This trend is already happening with customer purchases — products such as the Garmin GPS device, Cathay entertainment device and tri-band smartphone, which all focus on a different type of customer.
Sierra Wireless has just rolled out its Voq Professional Phone that uses Windows Mobile 2003, which is targeting at business users.
“”It’s clearly a business thing, it’s not a soccer-mom phone,”” says Greg Speakman, director of marketing with Sierra Wireless.
The convergence of voice and data on a single device will mean different things to different users, he says. For people who carry around multiple devices, this could mean hard-dollar savings from having fewer devices with fewer wireless service accounts.
For other people, the benefits might be less tangible. If you’re a salesperson, for example, and a customer has a question you can’t answer, you can send a quick SMS message back to the office and 30 seconds later have the answer. “”It increases the customer’s confidence in you. It increases their satisfaction level,”” he says, “”and those are all very difficult to measure, but truly add value to an organization.””
However, many organizations are concerned about corporate information going wireless. In the past, employees often used their personal cellphones to conduct business. In the future, employees will likely use the same device for all of their needs, whether business or personal.
“”Generally, the IT community sees the wireless piece as an added unknown (and) there’s some concern over that,”” he says. But a wireless device in the field is no less secure than any other IT device on an IT infrastructure, he says, so the same level of security should be provided across the board.
Justify my ROI
Another challenge is showing customers how the return on i nvestment is justified, says Hernan Lardiez, marketing and sales manager with Nokia Canada Enterprise Solutions. While the use of such devices may not directly cut costs, they could benefit business in other ways, such as improved productivity, better access to information and the ability to provide better customer support.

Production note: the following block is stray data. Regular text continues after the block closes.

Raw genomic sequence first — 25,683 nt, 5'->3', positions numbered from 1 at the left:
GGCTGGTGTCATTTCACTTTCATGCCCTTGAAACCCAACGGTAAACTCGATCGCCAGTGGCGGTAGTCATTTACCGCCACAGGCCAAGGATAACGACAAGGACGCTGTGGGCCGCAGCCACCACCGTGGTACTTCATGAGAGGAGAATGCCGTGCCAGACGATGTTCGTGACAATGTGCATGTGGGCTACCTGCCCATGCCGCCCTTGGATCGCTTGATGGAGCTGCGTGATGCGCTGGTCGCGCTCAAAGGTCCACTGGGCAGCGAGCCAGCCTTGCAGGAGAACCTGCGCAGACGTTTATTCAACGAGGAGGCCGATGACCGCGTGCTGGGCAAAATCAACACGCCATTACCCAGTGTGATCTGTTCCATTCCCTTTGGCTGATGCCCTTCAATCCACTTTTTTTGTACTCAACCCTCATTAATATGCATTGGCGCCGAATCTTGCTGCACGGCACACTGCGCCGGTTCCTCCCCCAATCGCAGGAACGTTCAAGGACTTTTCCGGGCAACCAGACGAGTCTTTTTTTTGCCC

“”If you can increase the productivity of your employees, that is one way you can demonstrate ROI,”” he says.
The Nokia Communicator 9500 will be available in Canada in the first quarter of 2005, and will offer business-critical applications, fast network connectivity and large memory storage, according to the company.
“”If you see how many phones we’re using today — probably at least three; at home, at the office and your cellphone — that is going to change one way or another,”” Lardiez says. “”We’ll look for one device doing most of the things we need.””
As devices continue to evolve, there will be a trade-off between size and function, say Alex Nanos, mobility solutions manager with Microsoft Canada. The idea is to replicate a user experience across all form factors, so the user has the same experience at her desk and on the go, he says.
“”By deploying the back-end server infrastructure once, deploying a single security model once, you’ve now opened up the infrastructure to be able to connect through any device,”” he says.
Forrester’s Thomas recommends that employers offer subsidies to employees who buy their own devices.
“”The individual needs a choice, needs to be able to see the form factor,”” she says. The product someone chooses will be based more on job function than vertical market, she says. They might also buy two devices from the same service provider who can give them a single plan.